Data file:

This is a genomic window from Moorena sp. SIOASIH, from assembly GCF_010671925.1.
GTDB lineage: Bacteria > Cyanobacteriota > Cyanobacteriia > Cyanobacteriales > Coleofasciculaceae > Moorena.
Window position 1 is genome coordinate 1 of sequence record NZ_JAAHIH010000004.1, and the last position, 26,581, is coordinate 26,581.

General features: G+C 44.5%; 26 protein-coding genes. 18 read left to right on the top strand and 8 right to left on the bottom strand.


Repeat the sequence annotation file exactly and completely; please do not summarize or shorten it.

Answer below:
This is a genomic window from Moorena sp. SIOASIH, from assembly GCF_010671925.1.
GTDB lineage: Bacteria > Cyanobacteriota > Cyanobacteriia > Cyanobacteriales > Coleofasciculaceae > Moorena.
Window position 1 is genome coordinate 1 of sequence record NZ_JAAHIH010000004.1, and the last position, 26,581, is coordinate 26,581.

General features: G+C 44.5%; 26 protein-coding genes. 18 read left to right on the top strand and 8 right to left on the bottom strand.